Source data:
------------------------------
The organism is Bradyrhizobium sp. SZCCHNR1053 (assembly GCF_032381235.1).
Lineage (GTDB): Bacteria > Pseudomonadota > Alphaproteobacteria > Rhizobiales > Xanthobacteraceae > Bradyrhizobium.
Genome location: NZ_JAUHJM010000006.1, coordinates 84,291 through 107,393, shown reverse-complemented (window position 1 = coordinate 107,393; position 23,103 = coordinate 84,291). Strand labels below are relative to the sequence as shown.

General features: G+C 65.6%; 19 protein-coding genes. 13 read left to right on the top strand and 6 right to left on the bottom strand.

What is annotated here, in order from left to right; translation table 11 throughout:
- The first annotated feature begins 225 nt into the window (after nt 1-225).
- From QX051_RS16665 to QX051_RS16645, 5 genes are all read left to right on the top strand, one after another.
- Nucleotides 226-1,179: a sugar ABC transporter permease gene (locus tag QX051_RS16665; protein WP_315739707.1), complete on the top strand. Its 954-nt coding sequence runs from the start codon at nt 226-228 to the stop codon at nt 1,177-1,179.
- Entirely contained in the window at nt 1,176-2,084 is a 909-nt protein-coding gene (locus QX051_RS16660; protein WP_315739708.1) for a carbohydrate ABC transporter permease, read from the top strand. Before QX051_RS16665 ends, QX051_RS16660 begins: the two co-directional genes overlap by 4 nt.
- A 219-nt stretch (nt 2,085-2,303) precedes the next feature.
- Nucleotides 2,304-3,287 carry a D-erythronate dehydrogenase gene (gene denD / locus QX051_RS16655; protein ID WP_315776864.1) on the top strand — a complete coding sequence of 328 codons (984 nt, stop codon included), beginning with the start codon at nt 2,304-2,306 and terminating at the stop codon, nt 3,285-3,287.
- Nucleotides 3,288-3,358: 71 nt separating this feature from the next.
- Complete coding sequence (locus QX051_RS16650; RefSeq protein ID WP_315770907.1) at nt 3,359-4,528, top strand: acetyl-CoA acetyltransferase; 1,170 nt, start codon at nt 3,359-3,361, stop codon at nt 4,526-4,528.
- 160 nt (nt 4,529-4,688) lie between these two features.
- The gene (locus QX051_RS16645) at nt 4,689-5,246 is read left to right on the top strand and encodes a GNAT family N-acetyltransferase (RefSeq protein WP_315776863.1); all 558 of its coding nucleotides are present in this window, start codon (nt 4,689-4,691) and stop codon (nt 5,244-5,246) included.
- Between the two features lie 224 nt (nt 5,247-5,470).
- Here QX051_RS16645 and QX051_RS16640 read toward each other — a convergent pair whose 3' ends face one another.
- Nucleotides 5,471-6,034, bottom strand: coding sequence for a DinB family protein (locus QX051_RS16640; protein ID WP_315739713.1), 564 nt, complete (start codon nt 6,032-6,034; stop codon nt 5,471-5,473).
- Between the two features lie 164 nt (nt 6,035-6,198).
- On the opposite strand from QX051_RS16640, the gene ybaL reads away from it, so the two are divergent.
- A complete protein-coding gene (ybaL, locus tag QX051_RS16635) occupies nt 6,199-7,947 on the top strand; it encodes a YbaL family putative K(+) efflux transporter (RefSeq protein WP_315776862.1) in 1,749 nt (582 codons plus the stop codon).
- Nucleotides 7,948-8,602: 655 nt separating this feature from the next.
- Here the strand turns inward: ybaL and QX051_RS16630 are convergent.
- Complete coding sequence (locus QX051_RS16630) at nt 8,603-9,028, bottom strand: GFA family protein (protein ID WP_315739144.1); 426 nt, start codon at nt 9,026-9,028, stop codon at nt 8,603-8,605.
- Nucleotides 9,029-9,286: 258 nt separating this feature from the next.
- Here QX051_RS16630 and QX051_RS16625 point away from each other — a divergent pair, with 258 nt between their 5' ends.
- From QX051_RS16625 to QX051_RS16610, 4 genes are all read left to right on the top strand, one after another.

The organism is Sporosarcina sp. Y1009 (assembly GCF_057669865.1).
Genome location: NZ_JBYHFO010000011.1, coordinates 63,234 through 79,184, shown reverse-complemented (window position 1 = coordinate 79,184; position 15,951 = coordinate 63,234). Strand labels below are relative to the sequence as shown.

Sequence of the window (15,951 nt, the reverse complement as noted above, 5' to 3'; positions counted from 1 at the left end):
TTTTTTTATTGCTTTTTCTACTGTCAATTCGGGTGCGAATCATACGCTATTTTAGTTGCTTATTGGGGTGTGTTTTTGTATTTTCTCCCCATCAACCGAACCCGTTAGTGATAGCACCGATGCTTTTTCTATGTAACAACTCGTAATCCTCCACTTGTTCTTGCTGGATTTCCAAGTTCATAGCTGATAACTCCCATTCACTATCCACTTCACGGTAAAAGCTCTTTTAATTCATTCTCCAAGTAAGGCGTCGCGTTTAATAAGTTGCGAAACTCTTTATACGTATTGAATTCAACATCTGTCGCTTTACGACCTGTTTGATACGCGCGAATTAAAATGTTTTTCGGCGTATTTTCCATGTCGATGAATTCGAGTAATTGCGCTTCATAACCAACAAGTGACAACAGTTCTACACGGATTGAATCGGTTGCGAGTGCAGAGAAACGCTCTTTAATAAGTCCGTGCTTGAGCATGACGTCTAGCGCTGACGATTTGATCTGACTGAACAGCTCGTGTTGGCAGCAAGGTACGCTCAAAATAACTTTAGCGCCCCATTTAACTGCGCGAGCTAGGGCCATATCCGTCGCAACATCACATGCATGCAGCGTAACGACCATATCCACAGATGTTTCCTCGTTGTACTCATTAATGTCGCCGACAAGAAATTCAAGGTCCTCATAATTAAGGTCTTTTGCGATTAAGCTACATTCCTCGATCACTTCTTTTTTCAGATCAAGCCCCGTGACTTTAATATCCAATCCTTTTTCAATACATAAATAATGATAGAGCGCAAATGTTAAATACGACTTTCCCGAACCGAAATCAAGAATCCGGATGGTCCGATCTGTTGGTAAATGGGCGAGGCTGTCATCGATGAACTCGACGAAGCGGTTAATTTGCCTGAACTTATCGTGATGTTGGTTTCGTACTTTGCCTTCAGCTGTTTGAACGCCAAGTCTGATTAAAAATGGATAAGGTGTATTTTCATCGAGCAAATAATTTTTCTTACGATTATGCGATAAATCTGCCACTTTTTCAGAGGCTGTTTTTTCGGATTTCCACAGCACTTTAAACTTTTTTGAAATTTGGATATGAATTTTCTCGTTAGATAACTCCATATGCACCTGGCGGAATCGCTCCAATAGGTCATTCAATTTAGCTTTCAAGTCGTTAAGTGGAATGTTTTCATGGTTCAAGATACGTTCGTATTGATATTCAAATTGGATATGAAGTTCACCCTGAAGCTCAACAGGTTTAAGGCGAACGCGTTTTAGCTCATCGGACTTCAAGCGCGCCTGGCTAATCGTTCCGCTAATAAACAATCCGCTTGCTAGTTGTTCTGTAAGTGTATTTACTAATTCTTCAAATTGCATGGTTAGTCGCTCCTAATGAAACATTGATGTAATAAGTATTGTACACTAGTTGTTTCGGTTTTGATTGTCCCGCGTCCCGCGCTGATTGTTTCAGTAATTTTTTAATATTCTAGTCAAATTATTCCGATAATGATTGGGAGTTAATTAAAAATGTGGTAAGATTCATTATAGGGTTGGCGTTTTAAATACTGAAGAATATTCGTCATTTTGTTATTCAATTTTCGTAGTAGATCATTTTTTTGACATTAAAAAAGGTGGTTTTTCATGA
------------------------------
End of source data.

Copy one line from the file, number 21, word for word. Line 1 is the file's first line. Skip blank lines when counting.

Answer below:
- A complete protein-coding gene (ybaL, locus tag QX051_RS16635) occupies nt 6,199-7,947 on the top strand; it encodes a YbaL family putative K(+) efflux transporter (RefSeq protein WP_315776862.1) in 1,749 nt (582 codons plus the stop codon).